On April 12th, I attended a farewell party for Ann Lansinger, the former Executive Director of the Emerging Technology Center (ETC), which Teltek has called home for almost one year. It was a very special send-off for the ETC’s leader of 13 years. Several current ETC tenants were in attendance in addition to Ann’s co-workers, a few close friends and colleagues, her brother and even a few former tenants. The party was a celebration of her accomplishments and a way for all of us to wish her well as she closes a chapter and commences a new one.
Although I have known Ann only a short while, I have great respect and admiration for her communication, strategic planning and leadership skills. She was the interview subject for my column a few months ago and you can read that here. The time I spent with her during our lunch interview was very pleasant and I greatly enjoyed our chat. I was touched by her wish to see more women enrolled in STEM (Science, Technology, Education, Math) programs. Ann is a fantastic role model for young women to aspire to.
As a woman employed in the technology realm, I am in awe of professionals like Ann who have a passion for innovation and the drive to help others achieve the success they now know. A successful director of a facility like the ETC needs to have a burning desire to mentor start up companies who have amazing ideas and need someone to believe in them and provide some guidance. Ann was that type of leader.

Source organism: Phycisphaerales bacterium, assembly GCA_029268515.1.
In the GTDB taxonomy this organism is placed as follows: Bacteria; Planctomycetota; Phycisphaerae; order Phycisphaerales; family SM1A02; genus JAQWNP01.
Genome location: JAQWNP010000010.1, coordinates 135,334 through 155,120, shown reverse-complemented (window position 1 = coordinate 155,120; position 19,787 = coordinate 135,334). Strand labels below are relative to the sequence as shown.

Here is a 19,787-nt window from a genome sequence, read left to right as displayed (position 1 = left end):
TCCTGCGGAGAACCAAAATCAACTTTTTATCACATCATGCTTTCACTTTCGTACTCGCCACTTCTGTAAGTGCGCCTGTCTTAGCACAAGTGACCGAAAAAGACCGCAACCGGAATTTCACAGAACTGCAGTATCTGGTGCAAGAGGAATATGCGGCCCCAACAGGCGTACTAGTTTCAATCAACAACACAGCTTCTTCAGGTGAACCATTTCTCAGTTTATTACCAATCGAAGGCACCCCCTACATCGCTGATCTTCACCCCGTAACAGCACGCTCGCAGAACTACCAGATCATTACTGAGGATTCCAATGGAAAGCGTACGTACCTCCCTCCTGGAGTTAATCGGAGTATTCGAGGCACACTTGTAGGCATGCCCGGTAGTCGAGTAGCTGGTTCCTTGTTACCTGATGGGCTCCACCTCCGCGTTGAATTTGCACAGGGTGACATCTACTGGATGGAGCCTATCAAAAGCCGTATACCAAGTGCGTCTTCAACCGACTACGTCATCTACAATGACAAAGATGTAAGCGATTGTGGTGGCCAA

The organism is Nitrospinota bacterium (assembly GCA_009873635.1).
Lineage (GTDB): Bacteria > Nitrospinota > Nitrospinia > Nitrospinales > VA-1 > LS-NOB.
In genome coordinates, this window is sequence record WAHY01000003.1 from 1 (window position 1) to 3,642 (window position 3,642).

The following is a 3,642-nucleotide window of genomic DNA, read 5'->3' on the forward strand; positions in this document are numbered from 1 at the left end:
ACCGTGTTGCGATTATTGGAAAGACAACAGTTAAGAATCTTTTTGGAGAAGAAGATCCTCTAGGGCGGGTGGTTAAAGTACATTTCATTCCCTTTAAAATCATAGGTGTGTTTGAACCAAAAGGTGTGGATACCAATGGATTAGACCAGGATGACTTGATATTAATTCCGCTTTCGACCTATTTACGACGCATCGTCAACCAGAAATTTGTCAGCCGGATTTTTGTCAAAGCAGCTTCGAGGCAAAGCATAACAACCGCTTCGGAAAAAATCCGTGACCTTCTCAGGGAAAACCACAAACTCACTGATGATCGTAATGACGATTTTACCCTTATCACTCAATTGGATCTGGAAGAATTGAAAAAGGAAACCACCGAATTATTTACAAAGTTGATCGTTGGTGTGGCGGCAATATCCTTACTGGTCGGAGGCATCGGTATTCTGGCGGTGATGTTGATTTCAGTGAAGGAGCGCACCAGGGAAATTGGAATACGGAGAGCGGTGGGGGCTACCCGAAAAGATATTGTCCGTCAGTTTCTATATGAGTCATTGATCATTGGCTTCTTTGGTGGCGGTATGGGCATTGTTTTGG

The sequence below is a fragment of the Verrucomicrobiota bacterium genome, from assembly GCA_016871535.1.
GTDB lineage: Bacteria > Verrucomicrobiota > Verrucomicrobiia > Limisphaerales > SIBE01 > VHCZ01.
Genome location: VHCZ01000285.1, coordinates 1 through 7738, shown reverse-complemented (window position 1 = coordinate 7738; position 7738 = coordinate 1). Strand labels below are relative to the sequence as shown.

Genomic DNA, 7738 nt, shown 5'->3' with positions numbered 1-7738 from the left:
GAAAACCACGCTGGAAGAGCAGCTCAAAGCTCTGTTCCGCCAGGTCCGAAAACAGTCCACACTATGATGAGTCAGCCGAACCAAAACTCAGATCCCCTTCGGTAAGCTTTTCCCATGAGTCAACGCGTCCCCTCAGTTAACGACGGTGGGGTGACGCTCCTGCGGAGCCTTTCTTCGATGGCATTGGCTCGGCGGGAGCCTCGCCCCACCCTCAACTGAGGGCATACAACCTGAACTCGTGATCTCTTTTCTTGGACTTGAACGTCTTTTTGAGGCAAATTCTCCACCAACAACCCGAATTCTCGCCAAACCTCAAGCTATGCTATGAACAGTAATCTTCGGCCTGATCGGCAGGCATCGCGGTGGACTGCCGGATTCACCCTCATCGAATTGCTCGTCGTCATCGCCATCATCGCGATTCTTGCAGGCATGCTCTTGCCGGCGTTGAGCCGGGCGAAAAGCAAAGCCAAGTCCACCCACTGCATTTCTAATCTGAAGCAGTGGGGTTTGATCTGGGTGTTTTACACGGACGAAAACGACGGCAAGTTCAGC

Ann led the team that created the ETC in 1999 and at that point she already had over 10 years experience in the incubation industry. She helped launch UMBC’s first business incubator in the late 80s and ran it for several years. She was the Founding President of the Maryland Business Incubation Association from 2000-2003 and worked with NASA Goddard Space Flight Center and several universities in and around Baltimore, designing and incorporating industry best practices. Her reach extended well past the Baltimore area as she also served on the Board of the National Business Incubation Association.
The ETC and the businesses it fostered benefitted greatly while Ann was at the helm. In 1999, the center housed 4 companies. Today it has 85 in two incubator facilities. More than 1800 jobs can be attributed to the ETC and its companies and the ETC was named “Innovator of the Year” in 2011. The Executive Director torch has been passed to Deborah Tillett, who shows much promise already and exhibits many of the attibutes of her predecessor.
Good luck Ann! I will miss you.